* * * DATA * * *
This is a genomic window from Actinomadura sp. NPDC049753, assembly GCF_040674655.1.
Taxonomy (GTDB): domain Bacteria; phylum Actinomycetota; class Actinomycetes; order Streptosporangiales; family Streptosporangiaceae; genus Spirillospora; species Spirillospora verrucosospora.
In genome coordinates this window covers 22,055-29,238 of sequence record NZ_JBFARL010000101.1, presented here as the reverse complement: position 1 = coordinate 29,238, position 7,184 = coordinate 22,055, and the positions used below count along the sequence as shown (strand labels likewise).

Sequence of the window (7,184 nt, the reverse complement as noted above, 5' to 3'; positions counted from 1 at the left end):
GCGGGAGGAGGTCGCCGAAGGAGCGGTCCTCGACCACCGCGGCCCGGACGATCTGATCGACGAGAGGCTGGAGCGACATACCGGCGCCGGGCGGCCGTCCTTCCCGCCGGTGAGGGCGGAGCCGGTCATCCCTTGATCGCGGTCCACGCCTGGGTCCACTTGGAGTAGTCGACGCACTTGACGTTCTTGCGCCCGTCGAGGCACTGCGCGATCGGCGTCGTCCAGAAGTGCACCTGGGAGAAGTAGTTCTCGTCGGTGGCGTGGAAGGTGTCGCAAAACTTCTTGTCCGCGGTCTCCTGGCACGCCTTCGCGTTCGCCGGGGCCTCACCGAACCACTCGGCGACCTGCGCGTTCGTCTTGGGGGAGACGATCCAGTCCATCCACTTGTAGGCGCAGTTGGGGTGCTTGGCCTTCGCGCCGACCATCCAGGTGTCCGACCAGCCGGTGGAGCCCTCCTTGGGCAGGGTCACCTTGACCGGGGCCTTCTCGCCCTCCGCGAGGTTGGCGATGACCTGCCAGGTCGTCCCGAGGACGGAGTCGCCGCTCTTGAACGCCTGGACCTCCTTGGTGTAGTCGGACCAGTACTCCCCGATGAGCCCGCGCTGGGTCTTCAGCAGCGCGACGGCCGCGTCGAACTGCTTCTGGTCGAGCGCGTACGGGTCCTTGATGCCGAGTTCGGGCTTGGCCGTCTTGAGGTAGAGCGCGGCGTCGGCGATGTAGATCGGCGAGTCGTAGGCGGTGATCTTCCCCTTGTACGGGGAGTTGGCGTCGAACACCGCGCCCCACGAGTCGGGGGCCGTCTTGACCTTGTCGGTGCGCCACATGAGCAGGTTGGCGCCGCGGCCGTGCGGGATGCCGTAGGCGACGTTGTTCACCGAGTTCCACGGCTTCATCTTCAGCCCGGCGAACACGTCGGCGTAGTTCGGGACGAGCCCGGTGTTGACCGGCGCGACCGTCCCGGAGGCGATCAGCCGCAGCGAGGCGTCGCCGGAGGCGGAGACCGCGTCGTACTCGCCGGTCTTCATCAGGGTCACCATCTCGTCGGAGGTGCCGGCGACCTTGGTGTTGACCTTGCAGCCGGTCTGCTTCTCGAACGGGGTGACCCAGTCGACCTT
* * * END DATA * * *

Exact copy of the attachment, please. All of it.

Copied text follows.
This is a genomic window from Actinomadura sp. NPDC049753, assembly GCF_040674655.1.
Taxonomy (GTDB): domain Bacteria; phylum Actinomycetota; class Actinomycetes; order Streptosporangiales; family Streptosporangiaceae; genus Spirillospora; species Spirillospora verrucosospora.
In genome coordinates this window covers 22,055-29,238 of sequence record NZ_JBFARL010000101.1, presented here as the reverse complement: position 1 = coordinate 29,238, position 7,184 = coordinate 22,055, and the positions used below count along the sequence as shown (strand labels likewise).

Sequence of the window (7,184 nt, the reverse complement as noted above, 5' to 3'; positions counted from 1 at the left end):
GCGGGAGGAGGTCGCCGAAGGAGCGGTCCTCGACCACCGCGGCCCGGACGATCTGATCGACGAGAGGCTGGAGCGACATACCGGCGCCGGGCGGCCGTCCTTCCCGCCGGTGAGGGCGGAGCCGGTCATCCCTTGATCGCGGTCCACGCCTGGGTCCACTTGGAGTAGTCGACGCACTTGACGTTCTTGCGCCCGTCGAGGCACTGCGCGATCGGCGTCGTCCAGAAGTGCACCTGGGAGAAGTAGTTCTCGTCGGTGGCGTGGAAGGTGTCGCAAAACTTCTTGTCCGCGGTCTCCTGGCACGCCTTCGCGTTCGCCGGGGCCTCACCGAACCACTCGGCGACCTGCGCGTTCGTCTTGGGGGAGACGATCCAGTCCATCCACTTGTAGGCGCAGTTGGGGTGCTTGGCCTTCGCGCCGACCATCCAGGTGTCCGACCAGCCGGTGGAGCCCTCCTTGGGCAGGGTCACCTTGACCGGGGCCTTCTCGCCCTCCGCGAGGTTGGCGATGACCTGCCAGGTCGTCCCGAGGACGGAGTCGCCGCTCTTGAACGCCTGGACCTCCTTGGTGTAGTCGGACCAGTACTCCCCGATGAGCCCGCGCTGGGTCTTCAGCAGCGCGACGGCCGCGTCGAACTGCTTCTGGTCGAGCGCGTACGGGTCCTTGATGCCGAGTTCGGGCTTGGCCGTCTTGAGGTAGAGCGCGGCGTCGGCGATGTAGATCGGCGAGTCGTAGGCGGTGATCTTCCCCTTGTACGGGGAGTTGGCGTCGAACACCGCGCCCCACGAGTCGGGGGCCGTCTTGACCTTGTCGGTGCGCCACATGAGCAGGTTGGCGCCGCGGCCGTGCGGGATGCCGTAGGCGACGTTGTTCACCGAGTTCCACGGCTTCATCTTCAGCCCGGCGAACACGTCGGCGTAGTTCGGGACGAGCCCGGTGTTGACCGGCGCGACCGTCCCGGAGGCGATCAGCCGCAGCGAGGCGTCGCCGGAGGCGGAGACCGCGTCGTACTCGCCGGTCTTCATCAGGGTCACCATCTCGTCGGAGGTGCCGGCGACCTTGGTGTTGACCTTGCAGCCGGTCTGCTTCTCGAACGGGGTGACCCAGTCGACCTT